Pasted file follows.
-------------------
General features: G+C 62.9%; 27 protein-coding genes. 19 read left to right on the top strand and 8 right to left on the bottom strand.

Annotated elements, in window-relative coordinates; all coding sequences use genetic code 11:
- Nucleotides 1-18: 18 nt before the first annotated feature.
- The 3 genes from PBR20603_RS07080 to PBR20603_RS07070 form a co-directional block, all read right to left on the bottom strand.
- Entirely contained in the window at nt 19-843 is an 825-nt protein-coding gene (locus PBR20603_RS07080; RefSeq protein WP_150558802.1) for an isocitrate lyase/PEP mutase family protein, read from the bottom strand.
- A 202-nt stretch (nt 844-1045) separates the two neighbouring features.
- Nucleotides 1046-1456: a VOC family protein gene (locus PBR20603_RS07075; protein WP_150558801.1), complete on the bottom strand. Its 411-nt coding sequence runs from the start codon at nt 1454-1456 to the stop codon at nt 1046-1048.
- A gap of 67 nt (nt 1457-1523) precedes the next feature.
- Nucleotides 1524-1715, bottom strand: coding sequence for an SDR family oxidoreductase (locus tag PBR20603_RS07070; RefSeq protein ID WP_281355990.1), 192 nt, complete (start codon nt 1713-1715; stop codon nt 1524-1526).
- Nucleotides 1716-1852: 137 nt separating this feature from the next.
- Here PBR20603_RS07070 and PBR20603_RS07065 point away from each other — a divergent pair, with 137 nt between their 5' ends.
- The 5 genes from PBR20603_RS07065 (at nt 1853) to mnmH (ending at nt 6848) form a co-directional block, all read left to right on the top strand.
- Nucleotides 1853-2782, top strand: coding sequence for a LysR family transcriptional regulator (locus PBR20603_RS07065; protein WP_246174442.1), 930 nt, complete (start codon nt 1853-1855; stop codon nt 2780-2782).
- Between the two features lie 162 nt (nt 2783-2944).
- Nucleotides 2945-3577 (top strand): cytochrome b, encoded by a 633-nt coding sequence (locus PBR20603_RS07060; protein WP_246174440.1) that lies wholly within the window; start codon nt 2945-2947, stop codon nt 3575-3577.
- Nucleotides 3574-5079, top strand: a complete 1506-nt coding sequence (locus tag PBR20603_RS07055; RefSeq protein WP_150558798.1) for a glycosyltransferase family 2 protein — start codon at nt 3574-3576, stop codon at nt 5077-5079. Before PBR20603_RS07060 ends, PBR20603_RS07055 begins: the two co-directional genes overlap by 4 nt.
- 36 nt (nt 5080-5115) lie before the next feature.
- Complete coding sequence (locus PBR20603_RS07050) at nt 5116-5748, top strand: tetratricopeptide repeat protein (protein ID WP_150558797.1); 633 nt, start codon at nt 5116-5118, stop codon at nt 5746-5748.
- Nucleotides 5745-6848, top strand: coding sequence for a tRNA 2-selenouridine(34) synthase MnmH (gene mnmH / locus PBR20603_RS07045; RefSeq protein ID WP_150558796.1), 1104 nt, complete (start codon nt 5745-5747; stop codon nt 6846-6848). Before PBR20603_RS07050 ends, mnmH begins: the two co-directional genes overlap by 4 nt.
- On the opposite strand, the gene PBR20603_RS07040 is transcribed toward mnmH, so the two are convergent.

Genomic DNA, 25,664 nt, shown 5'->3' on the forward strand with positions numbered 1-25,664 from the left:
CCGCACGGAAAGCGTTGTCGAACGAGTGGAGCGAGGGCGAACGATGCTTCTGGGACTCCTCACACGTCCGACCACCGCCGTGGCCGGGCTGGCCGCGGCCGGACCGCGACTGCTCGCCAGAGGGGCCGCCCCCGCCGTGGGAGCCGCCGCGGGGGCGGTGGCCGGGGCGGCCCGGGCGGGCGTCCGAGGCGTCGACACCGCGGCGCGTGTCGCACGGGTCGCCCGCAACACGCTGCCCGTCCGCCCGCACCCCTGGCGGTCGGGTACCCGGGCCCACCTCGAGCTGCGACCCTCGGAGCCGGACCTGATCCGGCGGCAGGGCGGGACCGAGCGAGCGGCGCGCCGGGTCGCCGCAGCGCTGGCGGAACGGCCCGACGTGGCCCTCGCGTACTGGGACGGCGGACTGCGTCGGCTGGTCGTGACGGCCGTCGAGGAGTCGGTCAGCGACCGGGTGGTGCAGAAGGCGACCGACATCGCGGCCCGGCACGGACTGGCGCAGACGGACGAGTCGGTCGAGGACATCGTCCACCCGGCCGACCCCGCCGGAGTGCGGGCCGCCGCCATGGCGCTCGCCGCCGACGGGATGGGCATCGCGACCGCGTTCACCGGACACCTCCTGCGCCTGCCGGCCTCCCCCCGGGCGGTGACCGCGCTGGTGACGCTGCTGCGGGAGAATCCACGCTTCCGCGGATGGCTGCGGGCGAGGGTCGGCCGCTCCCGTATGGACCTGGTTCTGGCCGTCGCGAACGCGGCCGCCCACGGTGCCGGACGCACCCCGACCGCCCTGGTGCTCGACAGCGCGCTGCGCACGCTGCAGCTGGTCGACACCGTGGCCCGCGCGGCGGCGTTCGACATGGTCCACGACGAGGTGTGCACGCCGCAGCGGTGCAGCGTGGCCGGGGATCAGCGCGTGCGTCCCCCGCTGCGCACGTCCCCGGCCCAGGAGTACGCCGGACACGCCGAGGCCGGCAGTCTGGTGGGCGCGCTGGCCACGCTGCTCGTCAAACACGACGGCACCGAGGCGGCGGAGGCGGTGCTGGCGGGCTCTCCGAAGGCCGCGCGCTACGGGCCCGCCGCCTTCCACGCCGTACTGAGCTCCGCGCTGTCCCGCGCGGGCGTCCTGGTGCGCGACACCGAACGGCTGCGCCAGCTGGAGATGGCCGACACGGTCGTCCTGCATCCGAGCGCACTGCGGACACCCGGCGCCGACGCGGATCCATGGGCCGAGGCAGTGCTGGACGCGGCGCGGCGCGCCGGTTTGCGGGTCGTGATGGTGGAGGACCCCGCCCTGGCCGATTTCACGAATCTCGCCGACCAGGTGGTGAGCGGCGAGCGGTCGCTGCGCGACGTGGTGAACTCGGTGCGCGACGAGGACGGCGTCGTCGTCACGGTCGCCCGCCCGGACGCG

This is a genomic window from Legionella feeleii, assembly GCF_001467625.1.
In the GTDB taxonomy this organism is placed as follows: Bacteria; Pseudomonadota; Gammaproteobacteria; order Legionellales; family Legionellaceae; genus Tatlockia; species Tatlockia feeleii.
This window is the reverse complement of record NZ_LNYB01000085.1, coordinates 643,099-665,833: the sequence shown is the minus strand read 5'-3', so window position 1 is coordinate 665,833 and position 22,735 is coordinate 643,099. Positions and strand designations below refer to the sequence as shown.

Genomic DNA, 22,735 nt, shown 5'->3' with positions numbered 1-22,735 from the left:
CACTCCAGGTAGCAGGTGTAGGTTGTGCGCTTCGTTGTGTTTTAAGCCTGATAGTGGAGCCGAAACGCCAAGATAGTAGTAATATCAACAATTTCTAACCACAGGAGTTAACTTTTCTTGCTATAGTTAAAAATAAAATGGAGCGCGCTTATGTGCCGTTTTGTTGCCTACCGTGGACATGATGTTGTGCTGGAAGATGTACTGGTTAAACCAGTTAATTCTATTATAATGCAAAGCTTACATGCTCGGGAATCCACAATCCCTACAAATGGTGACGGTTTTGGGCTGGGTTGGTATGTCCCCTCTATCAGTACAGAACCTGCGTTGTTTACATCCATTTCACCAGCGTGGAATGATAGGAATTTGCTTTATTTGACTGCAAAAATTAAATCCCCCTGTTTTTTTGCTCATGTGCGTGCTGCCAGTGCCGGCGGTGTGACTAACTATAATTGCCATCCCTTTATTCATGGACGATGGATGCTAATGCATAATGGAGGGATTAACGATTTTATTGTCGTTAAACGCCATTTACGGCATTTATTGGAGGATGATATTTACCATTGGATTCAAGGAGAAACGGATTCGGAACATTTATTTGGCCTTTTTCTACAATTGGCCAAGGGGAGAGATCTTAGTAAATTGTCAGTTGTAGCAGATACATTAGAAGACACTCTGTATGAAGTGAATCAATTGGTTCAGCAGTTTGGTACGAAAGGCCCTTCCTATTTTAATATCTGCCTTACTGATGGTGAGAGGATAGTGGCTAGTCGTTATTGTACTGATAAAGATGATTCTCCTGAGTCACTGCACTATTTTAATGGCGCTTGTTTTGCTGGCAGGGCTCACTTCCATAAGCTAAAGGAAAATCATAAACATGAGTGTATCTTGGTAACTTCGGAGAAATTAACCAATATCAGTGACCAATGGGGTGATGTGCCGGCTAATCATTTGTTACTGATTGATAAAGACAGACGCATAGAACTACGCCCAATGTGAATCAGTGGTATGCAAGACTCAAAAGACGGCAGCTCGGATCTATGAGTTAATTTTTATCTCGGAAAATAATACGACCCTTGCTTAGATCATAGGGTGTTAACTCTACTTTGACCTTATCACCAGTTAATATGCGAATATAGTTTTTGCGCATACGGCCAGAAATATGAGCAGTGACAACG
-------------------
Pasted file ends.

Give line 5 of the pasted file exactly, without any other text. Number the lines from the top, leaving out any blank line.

- Entirely contained in the window at nt 19-843 is an 825-nt protein-coding gene (locus PBR20603_RS07080; RefSeq protein WP_150558802.1) for an isocitrate lyase/PEP mutase family protein, read from the bottom strand.